Protests from local Jewish leaders have forced Litton Industries back to the drawing board again over its plans to bring 100 young Saudi Arabians to a Los Angeles suburb.
The City Council of Thousand Oaks, in Ventura County just northwest of Los Angeles, declined last week to approve a local developer's request for a zone change converting an office building into dormitories for the Saudis, who would be trained to operate air defense communications systems that Litton will build in Saudi Arabia under a $1.6 billion contract with the Saudi government.
It was the second blow to Litton's plan to bring Saudi trainess into the area, and showed the difficulties of involving American residential communities in the growing U.S. security relationship with Arab nations.An earlier proposal to house the trainees in a motel Litton planned to build in nearby Simi Valley was blocked by the local planning commission after Jewish leaders there made similar objections.
The original plan was to train the Saudis at two buildings recently constructed in Agoura, near Thousand Oaks, at Litton's Data Command Systems division. But before the the Thousand Oaks City Council ever met on the issue, the proposal was front-page news in local newspapers, and drew fire from community leaders.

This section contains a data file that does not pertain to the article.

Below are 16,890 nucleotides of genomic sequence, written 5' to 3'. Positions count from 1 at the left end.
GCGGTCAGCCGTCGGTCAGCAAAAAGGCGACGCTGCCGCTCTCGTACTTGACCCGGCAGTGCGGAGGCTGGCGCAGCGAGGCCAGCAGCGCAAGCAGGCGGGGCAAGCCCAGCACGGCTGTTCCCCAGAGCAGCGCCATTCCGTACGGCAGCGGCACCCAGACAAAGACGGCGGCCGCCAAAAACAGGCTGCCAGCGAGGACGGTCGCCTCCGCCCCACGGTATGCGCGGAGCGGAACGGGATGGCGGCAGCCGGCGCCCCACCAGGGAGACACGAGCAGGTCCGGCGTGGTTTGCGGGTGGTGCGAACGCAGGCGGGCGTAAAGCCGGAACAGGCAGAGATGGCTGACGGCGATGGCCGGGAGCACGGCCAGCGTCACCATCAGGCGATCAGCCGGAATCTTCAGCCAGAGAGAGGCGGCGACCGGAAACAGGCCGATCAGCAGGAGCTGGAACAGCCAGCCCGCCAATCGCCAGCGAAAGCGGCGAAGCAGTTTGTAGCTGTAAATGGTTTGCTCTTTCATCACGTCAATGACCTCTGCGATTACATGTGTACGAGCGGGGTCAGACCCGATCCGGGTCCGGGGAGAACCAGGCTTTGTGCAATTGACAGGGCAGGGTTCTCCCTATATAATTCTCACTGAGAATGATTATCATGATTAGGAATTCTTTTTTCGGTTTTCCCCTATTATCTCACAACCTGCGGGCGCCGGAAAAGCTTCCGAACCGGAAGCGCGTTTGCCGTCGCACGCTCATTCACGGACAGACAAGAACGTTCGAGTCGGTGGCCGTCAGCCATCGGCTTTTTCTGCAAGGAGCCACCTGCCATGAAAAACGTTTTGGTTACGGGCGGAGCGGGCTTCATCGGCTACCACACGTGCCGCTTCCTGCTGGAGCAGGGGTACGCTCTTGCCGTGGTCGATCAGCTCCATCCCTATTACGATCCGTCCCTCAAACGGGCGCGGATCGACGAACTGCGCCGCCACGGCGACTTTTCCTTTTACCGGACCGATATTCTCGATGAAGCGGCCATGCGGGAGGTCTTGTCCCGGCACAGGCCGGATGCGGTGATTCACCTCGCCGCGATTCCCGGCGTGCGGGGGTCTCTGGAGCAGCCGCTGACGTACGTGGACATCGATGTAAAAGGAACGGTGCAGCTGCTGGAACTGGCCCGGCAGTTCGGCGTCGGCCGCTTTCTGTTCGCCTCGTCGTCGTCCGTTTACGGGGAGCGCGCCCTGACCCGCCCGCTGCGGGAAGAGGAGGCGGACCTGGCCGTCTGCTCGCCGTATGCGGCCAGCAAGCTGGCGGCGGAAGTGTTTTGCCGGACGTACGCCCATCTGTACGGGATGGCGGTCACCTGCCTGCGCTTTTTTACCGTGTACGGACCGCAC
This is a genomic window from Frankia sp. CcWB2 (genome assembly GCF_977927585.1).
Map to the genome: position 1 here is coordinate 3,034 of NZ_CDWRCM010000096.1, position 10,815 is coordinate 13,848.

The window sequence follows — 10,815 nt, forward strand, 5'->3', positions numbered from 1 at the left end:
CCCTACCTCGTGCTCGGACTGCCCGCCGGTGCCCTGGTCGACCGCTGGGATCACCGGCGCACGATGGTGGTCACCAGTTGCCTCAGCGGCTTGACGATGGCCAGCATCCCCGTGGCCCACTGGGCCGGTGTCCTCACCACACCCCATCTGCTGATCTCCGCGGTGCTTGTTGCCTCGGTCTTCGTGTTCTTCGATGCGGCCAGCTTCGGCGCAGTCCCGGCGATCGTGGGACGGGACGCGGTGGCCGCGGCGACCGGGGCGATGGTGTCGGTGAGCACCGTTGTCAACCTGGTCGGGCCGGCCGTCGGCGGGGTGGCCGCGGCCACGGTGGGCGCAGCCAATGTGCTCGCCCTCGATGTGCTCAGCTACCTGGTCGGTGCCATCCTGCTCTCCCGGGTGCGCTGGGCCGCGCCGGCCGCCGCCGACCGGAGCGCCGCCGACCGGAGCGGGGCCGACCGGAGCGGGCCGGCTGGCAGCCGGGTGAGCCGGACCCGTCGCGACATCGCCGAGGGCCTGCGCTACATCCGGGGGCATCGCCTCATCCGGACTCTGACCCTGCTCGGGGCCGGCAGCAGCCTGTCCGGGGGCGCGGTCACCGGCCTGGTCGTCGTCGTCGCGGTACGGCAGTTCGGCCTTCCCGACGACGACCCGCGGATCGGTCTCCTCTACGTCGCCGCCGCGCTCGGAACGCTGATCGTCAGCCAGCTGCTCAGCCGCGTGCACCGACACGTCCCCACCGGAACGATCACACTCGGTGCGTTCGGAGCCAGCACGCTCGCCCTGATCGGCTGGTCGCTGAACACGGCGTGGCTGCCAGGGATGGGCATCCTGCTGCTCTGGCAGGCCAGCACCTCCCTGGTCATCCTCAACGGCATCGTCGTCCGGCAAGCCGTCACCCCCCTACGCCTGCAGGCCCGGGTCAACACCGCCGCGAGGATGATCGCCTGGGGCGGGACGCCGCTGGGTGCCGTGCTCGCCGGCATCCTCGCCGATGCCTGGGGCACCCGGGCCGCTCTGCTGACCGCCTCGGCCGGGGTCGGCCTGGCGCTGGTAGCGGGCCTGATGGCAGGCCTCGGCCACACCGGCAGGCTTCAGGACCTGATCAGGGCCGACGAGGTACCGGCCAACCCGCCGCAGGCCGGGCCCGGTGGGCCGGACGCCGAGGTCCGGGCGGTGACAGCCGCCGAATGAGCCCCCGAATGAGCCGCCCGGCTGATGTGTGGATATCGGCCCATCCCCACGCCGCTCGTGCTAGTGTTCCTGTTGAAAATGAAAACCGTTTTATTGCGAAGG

Opponents of the dormitory plan suggested the presence of the Saudis would increase anti-Semitic tensions.
Rabbi Elliot Holin of Temple Adat Elohim said in a letter to the council: "I seriously doubt whether Saudi Arabian military personnel are prepared to distinguish between the Jews of Israel and those of the Conejo Valley. To them, we are the enemy as well."
"I do not believe that the presence of military personnel who are sworn to follow their leaders' cries for a holy war against the Jewish people would benefit our valley . . . ."
After the council meeting, Thousand Oaks Mayor Lawrence Horner said the issue had "been blown out of proportion," and what had really been at issue was "a simple zone-change request" from "an opportunistic developer."
Rabbi Holin, however, contended that "the issue was that Litton was interested in housing Saudi trainees. That's the way the issue was floated publicly in the local press."
C.S. Evans Jr., Litton's director of real estate and construction, said in an interview that Litton expects Saudi cadets to arrive in the United States for training in June, 1982, although Litton does not as yet have any place to house them. The program would bring in 100 Saudi trainees every year for five to seven years.
Evans said "it might very well be" that Litton will end up training the Saudi students in their own country.